British engineers have developed a snake-like industrial robot that can be used to inspect and clean giant construction machines such as tunnel borers.
The Series II – X125 system is an industrial robot developed by UK engineering firm OC Robotics that is currently being used to help maintain the huge tunnel boring machines employed by a port construction project in Miami.
The robot consists of a series of short, stiff tubes connected by cables and actuators to form a 2.2 metres long, snake-like appendage. This serpentine arm is controlled by a set of motors and actuators at the base of the robot that manipulate each of the joints by means of the attached cables.
The robot is capable of even greater agility and range of motion than a human limb, possessing an arm bend of over 225 degrees and moving with all the lithe precision of a real-life snake. This enables it to enter environments or spaces that are either hazardous or impossible for human maintenance workers to access directly – negotiating difficult pathways, moving around obstacles, in order to reach the exact position where it’s required.
The uncanny movement of the robot arm is the result of more than just advanced hardware, however, making use of innovative software to achieve its serpentine levels of dexterity.
The device employs a “nose-following algorithm,” which compels the rest of the body to follow the precise path of the head as it advances. This means that if the head winds around a given obstacle or turns a particular bend, the rest of its body will do exactly the same. It is also capable of replicating its movements in reverse, enabling it to retract along the same path it entered.
It is this propensity which makes the robot capable of moving successfully through pipelines or other confined spaces, making it ideal for cleaning large and complex forms of construction machinery such as tunnel borers.
Its supple, snake-like flexibility also means the robotic limb lacks protruding elbows that can potentially catch on the surrounding environment and cause damage to sensitive equipment.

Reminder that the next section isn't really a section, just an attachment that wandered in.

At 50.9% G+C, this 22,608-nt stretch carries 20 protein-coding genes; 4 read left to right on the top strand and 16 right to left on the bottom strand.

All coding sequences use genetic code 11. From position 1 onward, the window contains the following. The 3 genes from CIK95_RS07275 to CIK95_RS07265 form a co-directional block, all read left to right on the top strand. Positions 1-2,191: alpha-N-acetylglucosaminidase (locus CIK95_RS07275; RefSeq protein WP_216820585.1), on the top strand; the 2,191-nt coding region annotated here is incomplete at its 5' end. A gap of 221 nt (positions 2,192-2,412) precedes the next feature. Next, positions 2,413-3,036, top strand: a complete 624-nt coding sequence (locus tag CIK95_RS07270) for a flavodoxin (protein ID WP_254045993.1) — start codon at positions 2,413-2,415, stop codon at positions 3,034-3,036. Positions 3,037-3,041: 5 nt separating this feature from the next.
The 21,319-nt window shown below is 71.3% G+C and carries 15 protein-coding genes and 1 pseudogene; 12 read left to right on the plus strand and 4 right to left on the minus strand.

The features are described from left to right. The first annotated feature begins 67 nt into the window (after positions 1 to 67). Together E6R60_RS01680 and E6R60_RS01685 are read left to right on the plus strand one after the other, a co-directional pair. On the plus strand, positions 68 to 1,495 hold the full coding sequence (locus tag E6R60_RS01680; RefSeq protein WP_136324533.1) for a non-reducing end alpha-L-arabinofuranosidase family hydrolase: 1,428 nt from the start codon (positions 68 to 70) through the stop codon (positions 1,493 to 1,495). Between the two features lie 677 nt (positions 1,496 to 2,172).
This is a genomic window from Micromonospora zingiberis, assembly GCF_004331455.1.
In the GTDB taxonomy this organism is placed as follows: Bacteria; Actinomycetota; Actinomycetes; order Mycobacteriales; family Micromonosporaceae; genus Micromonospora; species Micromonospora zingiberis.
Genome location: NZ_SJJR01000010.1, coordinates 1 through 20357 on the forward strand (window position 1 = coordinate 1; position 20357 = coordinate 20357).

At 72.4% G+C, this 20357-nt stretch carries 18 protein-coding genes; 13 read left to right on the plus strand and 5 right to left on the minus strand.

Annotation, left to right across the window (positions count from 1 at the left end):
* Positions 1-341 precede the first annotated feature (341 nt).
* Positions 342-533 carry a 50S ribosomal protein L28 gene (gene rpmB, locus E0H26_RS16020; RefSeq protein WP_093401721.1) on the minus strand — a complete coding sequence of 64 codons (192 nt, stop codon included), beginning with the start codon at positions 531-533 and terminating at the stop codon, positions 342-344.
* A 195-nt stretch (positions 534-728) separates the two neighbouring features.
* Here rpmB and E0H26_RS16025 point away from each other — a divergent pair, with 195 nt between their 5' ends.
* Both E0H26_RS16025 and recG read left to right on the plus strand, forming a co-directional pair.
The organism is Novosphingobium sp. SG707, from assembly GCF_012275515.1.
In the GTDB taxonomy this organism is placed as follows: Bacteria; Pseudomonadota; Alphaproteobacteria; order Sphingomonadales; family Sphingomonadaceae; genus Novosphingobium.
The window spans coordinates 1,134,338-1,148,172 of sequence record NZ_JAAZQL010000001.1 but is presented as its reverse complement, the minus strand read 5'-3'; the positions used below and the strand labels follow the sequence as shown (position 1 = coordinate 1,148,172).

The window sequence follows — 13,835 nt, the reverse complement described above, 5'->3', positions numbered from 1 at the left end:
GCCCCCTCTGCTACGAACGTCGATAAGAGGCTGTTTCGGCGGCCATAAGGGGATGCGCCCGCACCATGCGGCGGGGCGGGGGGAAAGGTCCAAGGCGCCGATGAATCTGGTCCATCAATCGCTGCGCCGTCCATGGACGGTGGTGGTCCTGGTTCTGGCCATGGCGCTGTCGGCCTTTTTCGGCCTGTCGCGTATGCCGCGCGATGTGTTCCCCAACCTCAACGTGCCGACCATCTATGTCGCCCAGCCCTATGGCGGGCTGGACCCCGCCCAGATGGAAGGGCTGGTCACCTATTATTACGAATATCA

The system deployed for the purpose of cleaning tunnel borers in Miami delivers a six-kilogram payload and comes equipped with a high pressure water jet and inspection camera, enabling human operators to scour the intricate internal workings of the giant construction machines remotely.
The device can also be equipped with a variety of other tools, however, such as cutting torches or welders, in order to fulfil a range of other functions.
The sheer agility of the robot’s movements and its variable functionality gives it tremendous potential for deployment in Australia’s construction sector – particularly given the nature of certain large-scale projects coming online that involve highly challenging work environments.
The robot would prove ideal for operation in the complex and hard-to-reach ventilation systems of Sydney’s nine-kilometre long NorthConnex tunnel for which experts have advocated a transverse ventilation installation, as well as the city’s existing tunnel systems with longitudinal ventilation systems, such as the M5 tunnel, and the Lane Cove and Cross City tunnels.
It could also have tremendous applications for maintenance and repair work in Australia’s resources sector – particularly underground mining environments, as well as the highly complex, large-scale floating LNG facilities that will be used to exploit deposits in the country’s offshore gas fields.